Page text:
Ruskin began calling these scientists “Monsanto Trolls” in his press releases and social media posts, until it was revealed that USRTK was collaborating with sympathetic journalists to plant stories about the scientists in question. Like Carey Gillam, whom he would hire after her employment was terminated by Reuters under a cloud of suspicion about her relationship with Ruskin.
None of his targets took this criticism lying down. University of Florida plant biologist Kevin Folta, for example, rebutted the charges leveled at him by Ruskin’s group, and pointed out the many errors in USRTK’s spin about his relationship with Monsanto.The prominent science journal Nature Biotechnology also published a response to USRTK’s “open letter” to Folta, arguing that their harassment of scientists would discourage academics from educating the public.
Even Union of Concerned Scientists, which rarely sides with scientists at all, much less in agriculture, castigated Ruskin for his numerous breaches of ethics and integrity.
Gary Ruskin Libels Science Groups
After the scientific community responded to Ruskin’s claims about conflicts of interest, he began casting aspersions on anyone who questioned USRTK’s investigations. The American Council on Science and Health (ACSH), a non-profit staffed by scientists and doctors, is labeled a “front group” by USRTK because four percent of their funding comes from industry sources – whereas fellow denier for hire and USRTK co-founder Stacy Malkan is paid by Environmental Working Group, which receives 20 times as much industry funding. Ruskin’s group claims the Council’s positions on several public health issues “unscientific,” though USRTK provides no evidence to support that claim.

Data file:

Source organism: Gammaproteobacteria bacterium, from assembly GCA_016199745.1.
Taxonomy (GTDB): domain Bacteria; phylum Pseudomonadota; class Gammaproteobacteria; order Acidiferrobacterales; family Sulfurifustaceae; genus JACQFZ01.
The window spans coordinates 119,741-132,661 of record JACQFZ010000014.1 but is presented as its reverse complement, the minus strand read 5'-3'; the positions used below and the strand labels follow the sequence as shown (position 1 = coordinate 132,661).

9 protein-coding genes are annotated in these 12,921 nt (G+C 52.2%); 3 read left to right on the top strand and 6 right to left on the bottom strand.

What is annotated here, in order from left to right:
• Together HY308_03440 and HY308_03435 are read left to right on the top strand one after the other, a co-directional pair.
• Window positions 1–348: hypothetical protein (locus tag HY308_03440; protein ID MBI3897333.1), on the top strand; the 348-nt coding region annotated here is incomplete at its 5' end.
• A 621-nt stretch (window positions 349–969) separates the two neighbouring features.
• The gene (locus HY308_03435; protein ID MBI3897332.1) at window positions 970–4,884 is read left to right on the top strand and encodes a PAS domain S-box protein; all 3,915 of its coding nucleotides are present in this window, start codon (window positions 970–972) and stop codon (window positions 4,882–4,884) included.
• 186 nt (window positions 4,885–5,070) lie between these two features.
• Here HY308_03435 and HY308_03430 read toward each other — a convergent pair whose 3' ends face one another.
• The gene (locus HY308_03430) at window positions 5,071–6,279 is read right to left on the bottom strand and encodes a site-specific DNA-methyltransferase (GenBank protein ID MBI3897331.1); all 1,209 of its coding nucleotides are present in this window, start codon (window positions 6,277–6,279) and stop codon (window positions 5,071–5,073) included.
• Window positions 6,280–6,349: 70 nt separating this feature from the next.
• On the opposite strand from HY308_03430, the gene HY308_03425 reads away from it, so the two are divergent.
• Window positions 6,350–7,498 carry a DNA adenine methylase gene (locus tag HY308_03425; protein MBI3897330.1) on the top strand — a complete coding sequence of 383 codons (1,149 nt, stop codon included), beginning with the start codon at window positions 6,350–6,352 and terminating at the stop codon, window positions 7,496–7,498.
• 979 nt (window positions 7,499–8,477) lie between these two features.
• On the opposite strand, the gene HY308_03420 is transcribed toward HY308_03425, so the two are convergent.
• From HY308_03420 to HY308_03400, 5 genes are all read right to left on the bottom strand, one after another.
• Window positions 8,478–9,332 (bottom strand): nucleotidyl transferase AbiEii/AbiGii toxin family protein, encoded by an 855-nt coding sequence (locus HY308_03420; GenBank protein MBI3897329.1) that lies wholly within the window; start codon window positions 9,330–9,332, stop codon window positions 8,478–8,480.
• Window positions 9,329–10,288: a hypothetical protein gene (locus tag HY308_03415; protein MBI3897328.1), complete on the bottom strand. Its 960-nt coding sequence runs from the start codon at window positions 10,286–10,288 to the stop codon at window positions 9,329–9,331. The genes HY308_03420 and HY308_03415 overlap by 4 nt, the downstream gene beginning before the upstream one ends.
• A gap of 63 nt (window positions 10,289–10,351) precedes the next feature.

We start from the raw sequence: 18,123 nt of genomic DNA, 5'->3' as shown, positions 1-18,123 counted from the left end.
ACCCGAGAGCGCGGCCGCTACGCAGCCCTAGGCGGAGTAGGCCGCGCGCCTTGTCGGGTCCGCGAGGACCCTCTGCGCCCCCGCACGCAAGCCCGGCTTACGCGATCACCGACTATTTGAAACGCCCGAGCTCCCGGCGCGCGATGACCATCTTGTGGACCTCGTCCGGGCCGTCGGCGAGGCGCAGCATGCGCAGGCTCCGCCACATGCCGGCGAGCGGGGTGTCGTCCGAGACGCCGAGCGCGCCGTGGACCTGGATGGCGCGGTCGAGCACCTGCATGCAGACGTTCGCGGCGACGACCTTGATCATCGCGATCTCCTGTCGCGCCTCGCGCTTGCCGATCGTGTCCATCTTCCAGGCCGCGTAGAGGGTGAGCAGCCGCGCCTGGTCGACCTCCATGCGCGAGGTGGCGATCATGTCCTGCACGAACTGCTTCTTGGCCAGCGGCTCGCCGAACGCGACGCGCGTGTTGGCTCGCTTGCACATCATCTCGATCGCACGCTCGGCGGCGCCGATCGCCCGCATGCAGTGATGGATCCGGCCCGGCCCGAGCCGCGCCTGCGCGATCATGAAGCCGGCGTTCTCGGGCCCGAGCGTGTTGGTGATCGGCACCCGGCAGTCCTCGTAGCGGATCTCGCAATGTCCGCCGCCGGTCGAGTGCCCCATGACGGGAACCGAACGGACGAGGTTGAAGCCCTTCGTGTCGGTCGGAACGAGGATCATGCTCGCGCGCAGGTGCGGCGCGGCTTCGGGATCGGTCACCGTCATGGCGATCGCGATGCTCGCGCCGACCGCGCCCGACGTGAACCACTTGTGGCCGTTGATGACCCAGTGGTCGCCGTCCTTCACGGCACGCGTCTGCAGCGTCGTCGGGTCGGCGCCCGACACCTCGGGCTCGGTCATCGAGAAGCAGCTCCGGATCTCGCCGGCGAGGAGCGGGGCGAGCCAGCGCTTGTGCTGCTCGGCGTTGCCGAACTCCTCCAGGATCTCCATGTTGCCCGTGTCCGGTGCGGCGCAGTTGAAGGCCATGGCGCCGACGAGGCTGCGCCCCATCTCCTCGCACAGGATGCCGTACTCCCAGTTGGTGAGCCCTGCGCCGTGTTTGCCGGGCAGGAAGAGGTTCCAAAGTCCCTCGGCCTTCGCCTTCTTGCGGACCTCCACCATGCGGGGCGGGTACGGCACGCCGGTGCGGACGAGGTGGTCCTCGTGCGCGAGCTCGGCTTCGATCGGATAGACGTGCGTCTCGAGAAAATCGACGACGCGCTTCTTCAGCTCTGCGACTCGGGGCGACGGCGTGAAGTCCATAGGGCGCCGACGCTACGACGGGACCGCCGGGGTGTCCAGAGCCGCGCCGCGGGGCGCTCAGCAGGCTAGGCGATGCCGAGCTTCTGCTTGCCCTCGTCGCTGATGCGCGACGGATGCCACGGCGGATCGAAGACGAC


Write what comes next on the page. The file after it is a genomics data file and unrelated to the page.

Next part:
Ruskin similarly attacked science journalist Jon Entine, founder of the Genetic Literacy Project (GLP), calling him a “chemical industry PR operative” because he defends the use of biotechnology and pesticides. Ruskin named the GLP a front group as well, though GLP is entirely funded by foundations. Science journalists Tamar Haspel, Amy Harmon, and Keith Kloor have also faced similar criticism from Ruskin after challenging his scorched earth tactics.
Gary Ruskin, A Darling Of Industry
Despite running an organization that attacks scientists for industry ties, Ruskin’s group is heavily financed by the Organic Consumers Association (OCA), a trade group for thousands of corporations that sell organic products. Far from being nonpartisan, the OCA works “to challenge industrial agriculture, corporate globalization, and the Wal-Martization of the economy, and inspire consumers to ‘Buy Local, Organic, and Fair Made.’” His other funding comes directly from corporations, like Crossfit and Dr. Bonner’s Magic Soap.
Gary Ruskin: A “Useful Idiot” For The Russian Government
According to the Director of National Intelligence, the Russian government has a vested interest in stifling American technological innovation, which includes food and energy, and was shown to be funding environmental and activist groups. As a result, Ruskin has drawn criticism in recent months for possibly handing off court documents to Russia Today (RT) related to a lawsuit filed against Monsanto in northern California and asking them to repeat his claims.
RT is widely recognized as the Kremlin’s propaganda arm in the western world, so they could not possibly have noticed a minor amplification related to a document in a California court. Nonetheless, they published a sympathetic article on the documents parroting USRTK’s anti-GMO talking points and using Ruskin’s same verbiage. Because the foreign media outlet probably wouldn’t have come across the court documents on its own, and because they cite USRTK in the story, critics suspect that Ruskin is RT’s “deep throat” source. Numerous Foreign Agent Registration Act complaints have been filed against him but his lawyer denied that he knowingly collaborated with the Russian government, and if he did, it was not for USRTK. That is also where all his alias email accounts help.
The Kremlin’s propaganda outlet, for their part, has told Ruskin that he’s “doing God’s work.”